Day 2, Grand World Voyage
Wednesday, Jan. 4, 2023; Caribbean Sea.
That’s how Holland America greets cruisers on its grand voyages, and it is nice to see it hasn’t changed. Embarkation day is always hectic, and this one was no exception. But even so, boarding the Zuiderdam did feel like coming home, and we finally took our turn to join the cruise ships leaving Port Everglades.
Holland America has added a new twist this year – a block party. Late this afternoon, we all were invited to congregate in the hallways outside our cabins to meet our neighbors. Officers and staff from the captain down circulated, pouring champagne and wine and encouraging the festivities. Now when we lean out over our balconies, we’ll have names to put with the faces in the next cabin.
I think we all worried a bit about what would have changed since earlier cruises. This was a good time to remember that change can be good, and I hope the block parties will become part of the Grand World Voyage tradition.
Yesterday as we made the final leg of our journey to the cruise, our travel agency arranged to transport our large luggage from our Fort Lauderdale hotel to the ship, so we simply left it in our rooms and next saw it in our ship staterooms.
Once we arrived at the pier, we snaked our way through a series of check-in stations. After passing through security, we went through several short lines. I wasn’t sure the exact purpose of each stop, but by the end we had shown proof of Covid vaccination, a negative Covid test, yellow fever vaccination, a current passport, a boarding pass and perhaps even more. After a brief wait at the end of the process, we boarded the ship shortly after noon.
As we went to lunch in the Lido, explored the ship and joined the sail away party on the aft deck, I ran into more friends from earlier cruises. In some cases, I could place exactly which cruise we had shared, depending on which of my two sisters the friends had already met.
In all my cruising, my luggage has never gone astray, and this was no different. But yet I’m not comfortable until it all is delivered to my stateroom. I had Apple AirTags in two of my three bags, so I watched them make it from the pier to my cabin. The suitcase I shipped earlier also came, and I wondered why I thought I needed so much.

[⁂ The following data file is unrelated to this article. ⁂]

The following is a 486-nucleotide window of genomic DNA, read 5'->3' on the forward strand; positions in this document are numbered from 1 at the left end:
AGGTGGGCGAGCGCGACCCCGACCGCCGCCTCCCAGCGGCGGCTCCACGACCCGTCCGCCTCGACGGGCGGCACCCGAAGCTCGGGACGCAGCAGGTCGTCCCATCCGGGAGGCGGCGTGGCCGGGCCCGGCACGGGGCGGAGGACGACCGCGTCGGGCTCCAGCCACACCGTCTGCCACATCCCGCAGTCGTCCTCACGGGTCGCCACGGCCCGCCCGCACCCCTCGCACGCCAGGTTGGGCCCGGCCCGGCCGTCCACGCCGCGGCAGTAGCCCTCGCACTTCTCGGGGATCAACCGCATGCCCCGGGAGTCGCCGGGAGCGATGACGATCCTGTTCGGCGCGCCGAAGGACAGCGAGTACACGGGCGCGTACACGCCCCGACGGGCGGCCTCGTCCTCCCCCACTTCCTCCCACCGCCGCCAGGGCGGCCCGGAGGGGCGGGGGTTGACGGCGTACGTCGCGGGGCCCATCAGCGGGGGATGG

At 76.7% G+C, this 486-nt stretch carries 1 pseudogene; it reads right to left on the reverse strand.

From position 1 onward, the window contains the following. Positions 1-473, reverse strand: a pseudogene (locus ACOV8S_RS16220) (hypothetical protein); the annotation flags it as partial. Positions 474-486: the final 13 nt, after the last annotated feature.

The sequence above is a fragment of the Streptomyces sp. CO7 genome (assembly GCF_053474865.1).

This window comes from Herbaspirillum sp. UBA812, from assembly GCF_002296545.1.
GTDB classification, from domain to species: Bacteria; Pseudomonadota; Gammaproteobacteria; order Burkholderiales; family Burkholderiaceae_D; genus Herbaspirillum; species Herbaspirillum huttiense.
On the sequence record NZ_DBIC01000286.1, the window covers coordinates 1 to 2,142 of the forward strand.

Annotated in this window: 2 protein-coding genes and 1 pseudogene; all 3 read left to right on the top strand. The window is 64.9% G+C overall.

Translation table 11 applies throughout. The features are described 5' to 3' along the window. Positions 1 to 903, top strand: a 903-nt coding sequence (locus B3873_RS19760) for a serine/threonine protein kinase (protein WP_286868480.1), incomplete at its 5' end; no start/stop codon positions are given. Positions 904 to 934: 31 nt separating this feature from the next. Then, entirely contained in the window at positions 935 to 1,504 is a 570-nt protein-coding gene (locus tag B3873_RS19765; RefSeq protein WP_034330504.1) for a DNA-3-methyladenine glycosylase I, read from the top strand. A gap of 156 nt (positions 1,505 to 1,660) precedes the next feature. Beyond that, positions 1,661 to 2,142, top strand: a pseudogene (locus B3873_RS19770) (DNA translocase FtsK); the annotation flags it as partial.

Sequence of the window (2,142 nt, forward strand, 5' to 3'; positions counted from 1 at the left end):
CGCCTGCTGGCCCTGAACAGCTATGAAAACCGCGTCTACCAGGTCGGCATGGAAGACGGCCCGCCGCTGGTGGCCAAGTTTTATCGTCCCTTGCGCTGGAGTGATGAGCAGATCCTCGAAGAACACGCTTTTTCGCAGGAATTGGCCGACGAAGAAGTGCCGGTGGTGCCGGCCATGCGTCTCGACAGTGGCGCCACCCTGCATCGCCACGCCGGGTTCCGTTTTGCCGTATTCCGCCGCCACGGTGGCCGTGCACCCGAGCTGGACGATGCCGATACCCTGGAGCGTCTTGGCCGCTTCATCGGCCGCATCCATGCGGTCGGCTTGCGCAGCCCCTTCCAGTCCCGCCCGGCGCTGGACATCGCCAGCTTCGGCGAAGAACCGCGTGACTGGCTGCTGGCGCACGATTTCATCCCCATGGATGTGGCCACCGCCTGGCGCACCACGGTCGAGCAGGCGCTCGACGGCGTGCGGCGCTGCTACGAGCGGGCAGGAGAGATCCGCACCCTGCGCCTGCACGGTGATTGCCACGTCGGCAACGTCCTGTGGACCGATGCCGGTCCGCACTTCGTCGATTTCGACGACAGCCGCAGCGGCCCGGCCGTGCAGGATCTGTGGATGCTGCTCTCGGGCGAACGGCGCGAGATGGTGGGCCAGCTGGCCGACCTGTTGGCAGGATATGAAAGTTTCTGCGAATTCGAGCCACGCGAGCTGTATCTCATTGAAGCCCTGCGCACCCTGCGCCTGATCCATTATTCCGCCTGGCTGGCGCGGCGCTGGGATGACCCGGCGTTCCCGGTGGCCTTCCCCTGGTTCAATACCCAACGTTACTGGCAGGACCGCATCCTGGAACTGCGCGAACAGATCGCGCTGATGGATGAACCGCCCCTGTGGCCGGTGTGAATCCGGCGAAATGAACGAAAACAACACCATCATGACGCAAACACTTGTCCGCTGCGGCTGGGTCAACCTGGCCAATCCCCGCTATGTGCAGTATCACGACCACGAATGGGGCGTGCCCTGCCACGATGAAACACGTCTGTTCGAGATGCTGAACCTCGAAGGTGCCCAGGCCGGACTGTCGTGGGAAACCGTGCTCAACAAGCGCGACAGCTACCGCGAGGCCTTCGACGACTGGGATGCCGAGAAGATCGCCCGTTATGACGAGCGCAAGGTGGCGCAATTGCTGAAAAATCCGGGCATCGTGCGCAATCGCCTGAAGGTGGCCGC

The Zuiderdam is noticeably larger than the Amsterdam, which was previously used for world cruises. We have about 1,500 passengers (500 of whom are on their first world cruise), compared to about 1,000 on the world cruise in 2020. But generally, the staterooms are noticeably smaller, with many lacking much storage space. This ship is better designed for week-long cruises than long voyages.
Hotel Manager Henk Mensink has known this would be an issue and worked hard to provide solutions. Among them are a four-drawer chest to put in a corner of the cabin and an extra closet rod to hang from ceiling magnets. Being in a room alone, I managed to find a place for everything.
Some cruisers wonder if Holland America provides enough activities to fill our sea days. You won’t find crazy contests around the pools, water slides or bingo twice a day. But at least on this world cruise with 60 sea days, I think we will be plenty busy if our first full day at sea is anything to go by.
The Daily Report had multiple offerings every hour, and it seems everyone wants to try them all out. The watercolor and creative writing classes were standing room only. I’m not sure about arts and crafts, bridge, tai chi, stretching, Mah Jongg, knitting for Project Linus and others. Our instructors seem prepared to adjust as needed.
About 200 people attended our Cruise Critic Meet and Greet earlier today, and Pete Laszcz, blogger at The Inside Cabin, officiated in the Crow’s Nest. We will have four more meet and greets later on the cruise. Our active online rollcall has generated more than 7,000 postings during the long wait leading up to this cruise.
One of my priorities was to book another cruise! Hard to believe, I know. But a few weeks ago, Holland America announced a 28-day Ultimate Alaskan Voyage. The new itinerary looks to be immensely popular, and even this early – 17 months before sailing — some cabin categories are just about sold out. I had been keeping my eye on it, so today I sat down with Neil Reilly, the future cruise consultant on board, to commit.
By booking while on board, I get some extra shipboard credit and only must pay a reduced refundable deposit. I have a year to cancel, but I seldom do. I guess my enthusiasm was contagious, because my sisters booked it as well.
Today as we sail toward Falmouth, Jamaica, we can see Cuba on the horizon. I hear Falmouth has some interesting Georgian architecture, so I will break out a sketchbook.